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UNIFORMS OF THE STAATSARTILLERIE: INFLUENCES AND DEVELOPMENTS

UNIFORMS OF THE STAATSARTILLERIE: INFLUENCES AND DEVELOPMENTS

D G Friend, SA National Museum of Military History

During the nineteenth century, military efficiency was invariably measured by the smartness of a soldier’s uniform and appearance. Unconventional dress and untidy appearance was considered to be synonymous with an inefficient and undisciplined army or soldier. To ensure a high degree of smartness, esprit de corps and uniformity of thought and reaction, colourful uniforms, some requiring many hours of meticulous preparation, were adopted.(1)

These colourful uniforms originated during the days of set battlefields where the dense smoke, generated by guns firing black powder, rendered many parts of the battlefield totally or partially invisible to the commanders, and, in many instances, making soldiers unable to see each other.(2) These conditions gave rise to the idea of employing coloured uniforms which would make the soldier more visible to his commanders and fellow soldiers. These uniforms would also facilitate the identification of the enemy, as in many instances the colours and style of uniforms differed from one country to another.

In most armies, different colours and colour combinations were also employed to distinguish one regiment or corps from another. Attractive, colourful uniforms also made the ordinary soldier more accepted as soldiers were honoured as heroes and the vehicles of national aspirations of those countries striving to attain national unification and international recognition by means of the military might that they wielded.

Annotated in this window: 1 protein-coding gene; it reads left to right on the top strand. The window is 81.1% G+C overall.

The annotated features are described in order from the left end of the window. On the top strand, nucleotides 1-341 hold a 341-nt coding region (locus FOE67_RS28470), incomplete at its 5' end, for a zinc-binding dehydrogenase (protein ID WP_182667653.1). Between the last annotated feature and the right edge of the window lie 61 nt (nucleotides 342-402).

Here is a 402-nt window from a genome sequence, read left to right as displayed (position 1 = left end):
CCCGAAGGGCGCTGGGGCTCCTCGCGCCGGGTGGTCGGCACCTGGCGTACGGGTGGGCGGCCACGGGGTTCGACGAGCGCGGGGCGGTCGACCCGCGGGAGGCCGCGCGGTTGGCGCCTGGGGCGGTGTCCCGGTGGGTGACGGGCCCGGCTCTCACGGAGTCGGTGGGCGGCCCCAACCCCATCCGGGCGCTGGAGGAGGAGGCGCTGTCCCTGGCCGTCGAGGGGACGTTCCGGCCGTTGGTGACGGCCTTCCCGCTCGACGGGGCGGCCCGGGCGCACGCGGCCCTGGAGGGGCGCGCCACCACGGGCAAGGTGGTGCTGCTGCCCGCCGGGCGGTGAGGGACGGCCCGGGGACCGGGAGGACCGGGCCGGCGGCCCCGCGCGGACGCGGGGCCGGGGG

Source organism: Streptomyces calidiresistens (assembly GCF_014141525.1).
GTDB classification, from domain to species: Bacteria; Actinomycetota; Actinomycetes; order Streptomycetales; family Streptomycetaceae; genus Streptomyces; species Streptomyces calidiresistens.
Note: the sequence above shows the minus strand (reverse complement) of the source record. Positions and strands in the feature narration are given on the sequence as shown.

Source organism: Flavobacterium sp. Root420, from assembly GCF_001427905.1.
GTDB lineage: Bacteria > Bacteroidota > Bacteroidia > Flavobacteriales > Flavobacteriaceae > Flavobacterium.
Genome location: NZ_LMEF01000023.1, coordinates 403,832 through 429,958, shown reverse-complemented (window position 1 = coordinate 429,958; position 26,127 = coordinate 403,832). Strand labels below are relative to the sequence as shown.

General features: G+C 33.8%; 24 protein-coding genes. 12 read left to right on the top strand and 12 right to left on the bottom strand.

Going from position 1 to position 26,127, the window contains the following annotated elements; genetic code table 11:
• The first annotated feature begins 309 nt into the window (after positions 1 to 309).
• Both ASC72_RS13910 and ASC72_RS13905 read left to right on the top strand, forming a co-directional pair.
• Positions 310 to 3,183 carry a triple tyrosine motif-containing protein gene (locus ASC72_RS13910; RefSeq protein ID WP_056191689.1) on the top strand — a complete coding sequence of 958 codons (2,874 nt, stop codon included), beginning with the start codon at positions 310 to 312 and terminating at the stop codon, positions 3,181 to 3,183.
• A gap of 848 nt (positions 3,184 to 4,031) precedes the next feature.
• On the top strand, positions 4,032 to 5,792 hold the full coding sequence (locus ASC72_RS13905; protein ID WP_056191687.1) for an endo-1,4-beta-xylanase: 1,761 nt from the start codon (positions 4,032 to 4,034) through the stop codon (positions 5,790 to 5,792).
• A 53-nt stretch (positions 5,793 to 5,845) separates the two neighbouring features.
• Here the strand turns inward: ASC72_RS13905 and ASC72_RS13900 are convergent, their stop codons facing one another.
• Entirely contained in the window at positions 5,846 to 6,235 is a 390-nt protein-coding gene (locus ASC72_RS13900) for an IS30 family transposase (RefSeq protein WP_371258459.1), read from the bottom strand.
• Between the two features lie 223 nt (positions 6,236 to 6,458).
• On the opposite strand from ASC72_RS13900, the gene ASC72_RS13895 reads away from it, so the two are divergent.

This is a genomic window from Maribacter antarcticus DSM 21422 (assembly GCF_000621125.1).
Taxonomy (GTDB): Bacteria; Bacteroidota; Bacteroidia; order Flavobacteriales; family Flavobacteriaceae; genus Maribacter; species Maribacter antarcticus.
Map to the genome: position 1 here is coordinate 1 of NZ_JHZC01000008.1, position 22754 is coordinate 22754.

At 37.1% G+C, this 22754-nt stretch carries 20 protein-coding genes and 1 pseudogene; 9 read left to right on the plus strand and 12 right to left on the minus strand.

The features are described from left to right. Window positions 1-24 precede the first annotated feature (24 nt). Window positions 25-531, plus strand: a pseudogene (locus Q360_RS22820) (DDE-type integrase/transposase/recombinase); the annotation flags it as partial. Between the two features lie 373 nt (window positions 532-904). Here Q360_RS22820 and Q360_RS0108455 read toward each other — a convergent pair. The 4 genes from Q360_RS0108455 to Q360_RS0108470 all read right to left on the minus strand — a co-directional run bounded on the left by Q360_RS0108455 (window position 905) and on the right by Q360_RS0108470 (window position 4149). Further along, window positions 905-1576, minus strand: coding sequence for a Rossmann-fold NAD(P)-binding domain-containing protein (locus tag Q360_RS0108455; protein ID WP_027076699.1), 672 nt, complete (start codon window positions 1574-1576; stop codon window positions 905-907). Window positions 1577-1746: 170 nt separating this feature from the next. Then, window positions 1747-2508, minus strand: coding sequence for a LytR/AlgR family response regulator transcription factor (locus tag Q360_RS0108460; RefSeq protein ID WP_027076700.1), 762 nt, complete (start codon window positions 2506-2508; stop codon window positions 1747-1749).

The uniform not only met military demands, but also had important psychological values and implications. An outstanding example of this was the use of the red tunic by the British infantry to overawe their opponents.(4) It is important to remember; however; that the functional combat uniform of one generation becomes the impractical ceremonial uniform of the next.

The first military uniform worn by gunners of the Zuid-Afrikaansche Republiek (ZAR) was adopted by members of the Batterij Dingaan. This battery embodied the first attempt at forming a permanent, structured artillery force which may be seen as a forerunner of the Staatsartillerie. The uniform was developed under the direct influence of Captain Otto Riedl, who had been recruited in Germany in 1874 by President T F Burgers while purchasing artillery pieces for an intended artillery corps in the Zuid-Afrikaansche Republiek.(5) In 1875, Riedl was duly appointed by the President with the rank of captain to assist in the organisation and development of a permanent artillery corps for the Zuid-Afrikaansche Republiek.